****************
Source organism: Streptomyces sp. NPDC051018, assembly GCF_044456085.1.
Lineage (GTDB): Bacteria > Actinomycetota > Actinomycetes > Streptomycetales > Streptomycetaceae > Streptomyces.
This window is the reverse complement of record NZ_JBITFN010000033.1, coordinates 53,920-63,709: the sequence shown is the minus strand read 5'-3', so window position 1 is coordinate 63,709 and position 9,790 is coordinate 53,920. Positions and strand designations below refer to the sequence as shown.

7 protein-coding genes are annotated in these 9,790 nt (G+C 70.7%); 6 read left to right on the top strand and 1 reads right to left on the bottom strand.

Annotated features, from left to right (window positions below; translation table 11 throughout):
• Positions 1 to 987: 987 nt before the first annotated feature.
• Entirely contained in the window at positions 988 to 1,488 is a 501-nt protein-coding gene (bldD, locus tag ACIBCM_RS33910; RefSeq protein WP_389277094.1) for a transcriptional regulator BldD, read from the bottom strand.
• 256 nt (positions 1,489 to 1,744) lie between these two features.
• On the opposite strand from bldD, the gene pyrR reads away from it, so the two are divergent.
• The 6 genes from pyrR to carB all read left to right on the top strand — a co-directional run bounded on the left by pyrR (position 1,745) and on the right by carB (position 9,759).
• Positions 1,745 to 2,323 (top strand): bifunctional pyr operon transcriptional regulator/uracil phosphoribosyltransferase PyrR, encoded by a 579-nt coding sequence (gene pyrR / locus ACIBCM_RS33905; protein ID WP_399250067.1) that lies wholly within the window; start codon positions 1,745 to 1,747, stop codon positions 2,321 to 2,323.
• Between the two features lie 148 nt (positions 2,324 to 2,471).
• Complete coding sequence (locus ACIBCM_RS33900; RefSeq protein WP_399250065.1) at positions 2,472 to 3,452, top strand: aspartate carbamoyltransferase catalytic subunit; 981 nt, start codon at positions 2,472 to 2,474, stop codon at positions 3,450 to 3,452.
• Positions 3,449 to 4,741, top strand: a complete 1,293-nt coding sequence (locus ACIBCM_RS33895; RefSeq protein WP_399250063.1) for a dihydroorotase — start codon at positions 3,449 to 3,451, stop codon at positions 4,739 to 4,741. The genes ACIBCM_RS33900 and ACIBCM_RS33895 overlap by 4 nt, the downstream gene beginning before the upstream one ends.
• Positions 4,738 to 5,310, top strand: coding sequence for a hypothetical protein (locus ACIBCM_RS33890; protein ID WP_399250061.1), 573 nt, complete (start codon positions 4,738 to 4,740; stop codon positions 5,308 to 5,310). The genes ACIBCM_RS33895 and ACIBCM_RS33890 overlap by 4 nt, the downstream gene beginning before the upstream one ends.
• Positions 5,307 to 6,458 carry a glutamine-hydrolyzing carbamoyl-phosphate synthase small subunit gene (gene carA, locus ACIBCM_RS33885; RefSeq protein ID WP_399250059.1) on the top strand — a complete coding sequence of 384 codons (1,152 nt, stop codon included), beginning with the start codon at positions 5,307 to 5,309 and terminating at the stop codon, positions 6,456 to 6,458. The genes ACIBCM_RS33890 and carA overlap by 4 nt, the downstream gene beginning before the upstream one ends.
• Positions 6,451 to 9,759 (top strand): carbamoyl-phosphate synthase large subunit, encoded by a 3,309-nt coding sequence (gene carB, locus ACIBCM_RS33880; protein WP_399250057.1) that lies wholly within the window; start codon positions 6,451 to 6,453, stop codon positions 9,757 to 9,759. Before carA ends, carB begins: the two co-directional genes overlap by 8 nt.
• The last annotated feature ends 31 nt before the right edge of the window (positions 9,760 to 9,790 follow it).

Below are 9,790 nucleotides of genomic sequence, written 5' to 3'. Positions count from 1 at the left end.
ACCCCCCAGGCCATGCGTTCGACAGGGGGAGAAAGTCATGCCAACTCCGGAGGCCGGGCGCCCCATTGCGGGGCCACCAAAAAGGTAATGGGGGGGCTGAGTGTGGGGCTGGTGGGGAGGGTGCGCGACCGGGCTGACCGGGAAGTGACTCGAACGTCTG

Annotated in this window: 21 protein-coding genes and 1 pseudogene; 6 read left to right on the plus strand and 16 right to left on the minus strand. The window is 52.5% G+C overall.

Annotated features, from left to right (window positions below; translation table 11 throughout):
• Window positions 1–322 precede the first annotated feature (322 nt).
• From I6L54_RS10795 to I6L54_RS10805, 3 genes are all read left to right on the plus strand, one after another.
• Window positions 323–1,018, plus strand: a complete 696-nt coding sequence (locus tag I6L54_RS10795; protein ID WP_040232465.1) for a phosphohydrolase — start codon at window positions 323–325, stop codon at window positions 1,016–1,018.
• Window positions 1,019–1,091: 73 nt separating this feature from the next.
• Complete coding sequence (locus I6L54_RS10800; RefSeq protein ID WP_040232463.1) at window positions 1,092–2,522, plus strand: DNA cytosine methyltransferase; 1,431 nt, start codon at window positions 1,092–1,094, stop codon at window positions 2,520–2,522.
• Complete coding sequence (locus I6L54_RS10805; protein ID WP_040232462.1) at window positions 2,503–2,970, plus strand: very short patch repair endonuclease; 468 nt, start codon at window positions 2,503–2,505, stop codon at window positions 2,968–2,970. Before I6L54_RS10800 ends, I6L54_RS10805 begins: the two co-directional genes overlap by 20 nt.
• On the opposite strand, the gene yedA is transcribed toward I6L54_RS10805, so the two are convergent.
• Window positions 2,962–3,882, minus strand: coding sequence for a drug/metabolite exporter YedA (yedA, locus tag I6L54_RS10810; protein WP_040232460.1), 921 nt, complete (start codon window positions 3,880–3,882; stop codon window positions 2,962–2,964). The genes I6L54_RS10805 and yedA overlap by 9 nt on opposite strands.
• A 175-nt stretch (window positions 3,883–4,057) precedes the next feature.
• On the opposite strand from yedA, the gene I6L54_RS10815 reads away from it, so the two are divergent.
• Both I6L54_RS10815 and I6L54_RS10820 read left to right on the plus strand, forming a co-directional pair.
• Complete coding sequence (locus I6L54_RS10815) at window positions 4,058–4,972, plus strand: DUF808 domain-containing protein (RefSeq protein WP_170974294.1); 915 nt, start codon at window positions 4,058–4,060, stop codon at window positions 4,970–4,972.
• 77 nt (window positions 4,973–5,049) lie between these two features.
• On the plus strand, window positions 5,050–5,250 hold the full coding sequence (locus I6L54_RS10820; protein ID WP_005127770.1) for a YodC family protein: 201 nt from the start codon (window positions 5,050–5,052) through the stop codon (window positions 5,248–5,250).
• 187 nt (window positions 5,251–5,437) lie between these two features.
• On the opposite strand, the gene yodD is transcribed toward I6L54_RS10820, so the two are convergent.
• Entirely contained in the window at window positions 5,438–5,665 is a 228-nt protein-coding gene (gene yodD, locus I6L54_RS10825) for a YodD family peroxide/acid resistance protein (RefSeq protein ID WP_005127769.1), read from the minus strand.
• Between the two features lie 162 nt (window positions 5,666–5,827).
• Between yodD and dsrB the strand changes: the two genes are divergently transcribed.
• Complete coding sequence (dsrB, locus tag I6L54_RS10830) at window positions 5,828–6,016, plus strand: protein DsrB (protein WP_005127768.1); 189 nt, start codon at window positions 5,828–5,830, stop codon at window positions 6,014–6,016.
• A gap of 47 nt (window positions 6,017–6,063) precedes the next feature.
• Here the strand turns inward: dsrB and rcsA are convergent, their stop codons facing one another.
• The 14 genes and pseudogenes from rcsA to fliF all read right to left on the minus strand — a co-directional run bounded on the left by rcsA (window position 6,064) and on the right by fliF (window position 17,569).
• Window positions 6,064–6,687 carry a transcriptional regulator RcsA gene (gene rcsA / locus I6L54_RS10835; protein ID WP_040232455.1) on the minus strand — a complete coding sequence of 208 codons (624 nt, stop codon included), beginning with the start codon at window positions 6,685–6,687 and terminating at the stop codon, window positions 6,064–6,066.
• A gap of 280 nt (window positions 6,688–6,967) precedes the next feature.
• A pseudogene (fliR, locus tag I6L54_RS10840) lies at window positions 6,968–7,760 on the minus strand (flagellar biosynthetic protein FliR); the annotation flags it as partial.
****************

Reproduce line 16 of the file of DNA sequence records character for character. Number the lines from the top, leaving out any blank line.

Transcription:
• Positions 5,307 to 6,458 carry a glutamine-hydrolyzing carbamoyl-phosphate synthase small subunit gene (gene carA, locus ACIBCM_RS33885; RefSeq protein ID WP_399250059.1) on the top strand — a complete coding sequence of 384 codons (1,152 nt, stop codon included), beginning with the start codon at positions 5,307 to 5,309 and terminating at the stop codon, positions 6,456 to 6,458. The genes ACIBCM_RS33890 and carA overlap by 4 nt, the downstream gene beginning before the upstream one ends.